I was having lunch with a friend last week and he mentioned to me that 40% of Adobe’s new Lightroom product is written in Lua, which I had previously heard of because it’s the language used to write World of Warcraft addons. Lua is a scripting language that was designed to extend applications. It’s interesting to see it suddenly take off. Lightroom project founder Mark Hamburg explains why Adobe selected it:
Lua has an appealing balance of simplicity and power. It’s small, fast, and easy to embed. It also has a very straightforward license associated with it. It’s very much like Scheme language I like—but without a syntax likely to make people go running for the hills. So there were a lot of things.
So what we do with Lua is essentially all of the application logic from running the UI to managing what we actually do in the database. Pretty much every piece of code in the app that could be described as making decisions or implementing features is in Lua until you get down to the raw processing, which is in C++. The database engine is in C; the interface to the OS is in C++ and Objective C as appropriate to platform. But most of the actually interesting material in the app beyond the core database code (which is SQLite) and the raw processing code (which is essentially Adobe Camera Raw) is all in Lua.
It’s a wonderful thing that big time software companies like Blizzard (creators of World of Warcraft) and Adobe adopted an existing, open source scripting language for this task rather than going with something proprietary.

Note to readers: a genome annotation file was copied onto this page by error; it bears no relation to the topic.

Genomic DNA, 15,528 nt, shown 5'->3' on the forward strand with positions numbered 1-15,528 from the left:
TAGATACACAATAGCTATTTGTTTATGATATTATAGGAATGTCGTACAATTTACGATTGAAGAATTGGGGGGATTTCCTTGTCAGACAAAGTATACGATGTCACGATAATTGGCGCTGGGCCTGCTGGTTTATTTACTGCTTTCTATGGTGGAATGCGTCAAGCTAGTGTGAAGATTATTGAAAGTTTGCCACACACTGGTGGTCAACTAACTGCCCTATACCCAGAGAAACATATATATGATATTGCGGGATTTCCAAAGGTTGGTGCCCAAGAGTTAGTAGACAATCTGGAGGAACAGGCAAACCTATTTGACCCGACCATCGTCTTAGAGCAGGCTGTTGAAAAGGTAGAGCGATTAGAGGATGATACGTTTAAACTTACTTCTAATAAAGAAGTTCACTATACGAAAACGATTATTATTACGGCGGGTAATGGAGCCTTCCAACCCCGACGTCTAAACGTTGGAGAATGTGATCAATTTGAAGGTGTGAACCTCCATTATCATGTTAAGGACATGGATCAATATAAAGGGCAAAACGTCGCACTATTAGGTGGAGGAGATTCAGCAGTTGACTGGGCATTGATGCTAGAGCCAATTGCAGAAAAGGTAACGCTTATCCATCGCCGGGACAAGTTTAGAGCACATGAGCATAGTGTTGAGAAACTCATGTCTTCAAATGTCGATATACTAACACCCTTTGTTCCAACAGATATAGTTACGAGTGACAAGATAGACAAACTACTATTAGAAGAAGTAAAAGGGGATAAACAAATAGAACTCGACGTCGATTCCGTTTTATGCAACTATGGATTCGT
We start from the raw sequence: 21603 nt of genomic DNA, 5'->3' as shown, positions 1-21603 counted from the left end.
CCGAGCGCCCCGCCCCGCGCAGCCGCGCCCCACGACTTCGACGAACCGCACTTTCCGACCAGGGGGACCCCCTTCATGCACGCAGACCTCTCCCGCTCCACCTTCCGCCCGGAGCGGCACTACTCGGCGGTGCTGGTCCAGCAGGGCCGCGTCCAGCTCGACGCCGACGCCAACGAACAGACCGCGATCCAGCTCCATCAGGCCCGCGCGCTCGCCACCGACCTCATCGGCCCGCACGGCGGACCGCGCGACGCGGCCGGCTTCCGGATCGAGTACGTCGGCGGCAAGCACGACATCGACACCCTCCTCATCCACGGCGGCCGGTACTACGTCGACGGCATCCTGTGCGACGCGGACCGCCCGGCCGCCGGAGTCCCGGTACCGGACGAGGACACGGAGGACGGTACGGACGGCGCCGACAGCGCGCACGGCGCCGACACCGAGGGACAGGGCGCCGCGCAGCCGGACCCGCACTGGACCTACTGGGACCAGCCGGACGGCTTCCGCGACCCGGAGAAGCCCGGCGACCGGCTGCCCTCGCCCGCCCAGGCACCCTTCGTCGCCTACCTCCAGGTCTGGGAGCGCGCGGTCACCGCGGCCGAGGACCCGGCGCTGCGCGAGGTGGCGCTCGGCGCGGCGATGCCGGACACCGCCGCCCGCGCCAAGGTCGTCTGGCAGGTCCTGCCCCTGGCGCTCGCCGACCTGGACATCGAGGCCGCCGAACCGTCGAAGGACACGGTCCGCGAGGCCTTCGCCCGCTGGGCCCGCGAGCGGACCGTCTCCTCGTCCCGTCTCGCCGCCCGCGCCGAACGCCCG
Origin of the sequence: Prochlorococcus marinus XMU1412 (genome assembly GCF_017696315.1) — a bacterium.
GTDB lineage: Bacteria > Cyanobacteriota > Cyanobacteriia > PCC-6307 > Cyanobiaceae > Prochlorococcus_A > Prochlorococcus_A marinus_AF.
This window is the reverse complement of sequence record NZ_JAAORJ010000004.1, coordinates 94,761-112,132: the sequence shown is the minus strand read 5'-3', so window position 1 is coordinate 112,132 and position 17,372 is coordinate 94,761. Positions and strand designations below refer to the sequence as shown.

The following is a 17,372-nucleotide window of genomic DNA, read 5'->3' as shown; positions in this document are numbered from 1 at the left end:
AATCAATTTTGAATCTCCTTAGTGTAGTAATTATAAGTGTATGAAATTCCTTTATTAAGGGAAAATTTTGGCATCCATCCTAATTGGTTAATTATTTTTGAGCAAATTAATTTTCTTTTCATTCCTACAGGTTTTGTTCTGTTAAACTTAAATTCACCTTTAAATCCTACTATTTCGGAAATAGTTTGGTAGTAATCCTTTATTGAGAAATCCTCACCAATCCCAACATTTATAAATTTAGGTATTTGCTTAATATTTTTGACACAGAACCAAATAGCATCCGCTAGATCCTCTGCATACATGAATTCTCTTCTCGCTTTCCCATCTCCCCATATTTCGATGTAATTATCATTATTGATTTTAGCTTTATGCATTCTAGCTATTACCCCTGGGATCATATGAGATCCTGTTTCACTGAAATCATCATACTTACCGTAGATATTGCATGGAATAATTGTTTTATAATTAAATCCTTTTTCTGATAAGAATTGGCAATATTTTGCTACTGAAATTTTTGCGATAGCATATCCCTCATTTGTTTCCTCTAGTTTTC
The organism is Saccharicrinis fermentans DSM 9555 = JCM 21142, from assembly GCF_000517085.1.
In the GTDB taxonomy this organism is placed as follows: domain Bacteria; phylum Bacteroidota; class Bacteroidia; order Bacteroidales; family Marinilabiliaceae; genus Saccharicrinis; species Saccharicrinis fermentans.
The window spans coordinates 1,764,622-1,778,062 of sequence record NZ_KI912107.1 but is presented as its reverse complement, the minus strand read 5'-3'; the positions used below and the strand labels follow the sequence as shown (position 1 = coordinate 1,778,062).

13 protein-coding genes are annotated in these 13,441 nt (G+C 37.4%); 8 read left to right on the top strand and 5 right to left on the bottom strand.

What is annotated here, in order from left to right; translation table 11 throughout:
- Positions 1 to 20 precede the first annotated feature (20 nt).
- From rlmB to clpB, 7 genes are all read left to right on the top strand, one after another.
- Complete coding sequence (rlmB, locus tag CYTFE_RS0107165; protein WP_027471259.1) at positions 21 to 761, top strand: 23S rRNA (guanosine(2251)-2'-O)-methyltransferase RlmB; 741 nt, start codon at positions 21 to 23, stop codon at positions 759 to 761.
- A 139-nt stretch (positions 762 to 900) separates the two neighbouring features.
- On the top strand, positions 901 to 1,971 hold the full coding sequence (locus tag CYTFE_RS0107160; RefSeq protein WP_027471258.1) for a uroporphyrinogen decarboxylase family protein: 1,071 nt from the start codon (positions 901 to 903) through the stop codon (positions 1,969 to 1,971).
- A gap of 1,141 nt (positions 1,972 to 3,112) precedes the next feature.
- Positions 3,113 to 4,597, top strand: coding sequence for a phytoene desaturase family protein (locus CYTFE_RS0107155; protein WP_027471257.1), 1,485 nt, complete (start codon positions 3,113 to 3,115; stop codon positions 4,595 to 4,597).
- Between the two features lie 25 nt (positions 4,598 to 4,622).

World of Warcraft has been out for a couple of years now, and watching the evolution of the addon community has been interesting. It started out as a bunch of gamers just hacking out some code, but these days there are frameworks for writing addons, and projects that use IRC to coordinate, version control, wikis, and all of the other tools you’d expect to see with any active open source software development effort.
It strikes me that Lua development could soon be on the verge of taking off. (There’s a big list of applications that embed Lua here.) I’ll be interested to see if Lua is adopted further within Adobe, as well as which other applications come to be built using Lua. I think learning Lua may be one of my next projects.
I’m also interested in the larger trend of applications that are written on a compiled platform but are built mostly of scripts. Civilization IV was built in this way, but it uses Python instead of Lua for scripting. The talk these days is all about Web applications replacing desktop applications, but desktop applications can still offer many features that are just a dream when it comes to Web development. This integration of scripting platforms into desktop applications strikes me as a way to enable developers of desktop applications to harness some of the development advantages available to Web developers.